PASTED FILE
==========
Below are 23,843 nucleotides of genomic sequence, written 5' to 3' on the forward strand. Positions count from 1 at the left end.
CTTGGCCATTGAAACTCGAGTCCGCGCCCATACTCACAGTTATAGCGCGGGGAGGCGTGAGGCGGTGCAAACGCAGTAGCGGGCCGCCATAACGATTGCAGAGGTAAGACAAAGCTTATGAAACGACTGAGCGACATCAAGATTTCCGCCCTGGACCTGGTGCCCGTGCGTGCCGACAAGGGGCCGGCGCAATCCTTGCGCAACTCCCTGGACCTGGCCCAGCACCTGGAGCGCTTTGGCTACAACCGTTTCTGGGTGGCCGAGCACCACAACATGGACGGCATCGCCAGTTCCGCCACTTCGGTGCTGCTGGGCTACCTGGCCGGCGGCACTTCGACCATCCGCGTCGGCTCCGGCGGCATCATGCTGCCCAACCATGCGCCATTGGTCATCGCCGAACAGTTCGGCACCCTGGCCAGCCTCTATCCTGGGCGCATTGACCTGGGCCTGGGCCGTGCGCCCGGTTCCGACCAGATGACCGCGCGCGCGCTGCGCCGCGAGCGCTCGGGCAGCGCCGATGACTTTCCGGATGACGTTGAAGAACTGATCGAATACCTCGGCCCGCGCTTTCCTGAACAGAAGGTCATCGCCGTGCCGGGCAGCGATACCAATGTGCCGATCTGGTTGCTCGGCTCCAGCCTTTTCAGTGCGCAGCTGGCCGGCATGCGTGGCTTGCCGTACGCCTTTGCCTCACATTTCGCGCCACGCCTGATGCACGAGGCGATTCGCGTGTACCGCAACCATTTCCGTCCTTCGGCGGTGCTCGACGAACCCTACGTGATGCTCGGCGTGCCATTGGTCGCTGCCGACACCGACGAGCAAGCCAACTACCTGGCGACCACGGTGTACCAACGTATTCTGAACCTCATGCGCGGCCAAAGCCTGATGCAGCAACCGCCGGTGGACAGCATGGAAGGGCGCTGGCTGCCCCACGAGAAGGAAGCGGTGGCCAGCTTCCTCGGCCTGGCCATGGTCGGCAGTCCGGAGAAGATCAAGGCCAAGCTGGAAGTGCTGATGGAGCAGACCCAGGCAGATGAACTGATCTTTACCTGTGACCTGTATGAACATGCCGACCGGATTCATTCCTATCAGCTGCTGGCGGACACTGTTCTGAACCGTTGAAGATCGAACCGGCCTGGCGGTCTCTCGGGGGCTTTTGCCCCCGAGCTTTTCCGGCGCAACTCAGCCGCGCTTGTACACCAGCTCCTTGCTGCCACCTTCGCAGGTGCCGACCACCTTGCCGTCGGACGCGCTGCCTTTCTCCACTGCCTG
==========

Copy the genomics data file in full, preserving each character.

Below are 23,843 nucleotides of genomic sequence, written 5' to 3' on the forward strand. Positions count from 1 at the left end.
CTTGGCCATTGAAACTCGAGTCCGCGCCCATACTCACAGTTATAGCGCGGGGAGGCGTGAGGCGGTGCAAACGCAGTAGCGGGCCGCCATAACGATTGCAGAGGTAAGACAAAGCTTATGAAACGACTGAGCGACATCAAGATTTCCGCCCTGGACCTGGTGCCCGTGCGTGCCGACAAGGGGCCGGCGCAATCCTTGCGCAACTCCCTGGACCTGGCCCAGCACCTGGAGCGCTTTGGCTACAACCGTTTCTGGGTGGCCGAGCACCACAACATGGACGGCATCGCCAGTTCCGCCACTTCGGTGCTGCTGGGCTACCTGGCCGGCGGCACTTCGACCATCCGCGTCGGCTCCGGCGGCATCATGCTGCCCAACCATGCGCCATTGGTCATCGCCGAACAGTTCGGCACCCTGGCCAGCCTCTATCCTGGGCGCATTGACCTGGGCCTGGGCCGTGCGCCCGGTTCCGACCAGATGACCGCGCGCGCGCTGCGCCGCGAGCGCTCGGGCAGCGCCGATGACTTTCCGGATGACGTTGAAGAACTGATCGAATACCTCGGCCCGCGCTTTCCTGAACAGAAGGTCATCGCCGTGCCGGGCAGCGATACCAATGTGCCGATCTGGTTGCTCGGCTCCAGCCTTTTCAGTGCGCAGCTGGCCGGCATGCGTGGCTTGCCGTACGCCTTTGCCTCACATTTCGCGCCACGCCTGATGCACGAGGCGATTCGCGTGTACCGCAACCATTTCCGTCCTTCGGCGGTGCTCGACGAACCCTACGTGATGCTCGGCGTGCCATTGGTCGCTGCCGACACCGACGAGCAAGCCAACTACCTGGCGACCACGGTGTACCAACGTATTCTGAACCTCATGCGCGGCCAAAGCCTGATGCAGCAACCGCCGGTGGACAGCATGGAAGGGCGCTGGCTGCCCCACGAGAAGGAAGCGGTGGCCAGCTTCCTCGGCCTGGCCATGGTCGGCAGTCCGGAGAAGATCAAGGCCAAGCTGGAAGTGCTGATGGAGCAGACCCAGGCAGATGAACTGATCTTTACCTGTGACCTGTATGAACATGCCGACCGGATTCATTCCTATCAGCTGCTGGCGGACACTGTTCTGAACCGTTGAAGATCGAACCGGCCTGGCGGTCTCTCGGGGGCTTTTGCCCCCGAGCTTTTCCGGCGCAACTCAGCCGCGCTTGTACACCAGCTCCTTGCTGCCACCTTCGCAGGTGCCGACCACCTTGCCGTCGGACGCGCTGCCTTTCTCCACTGCCTG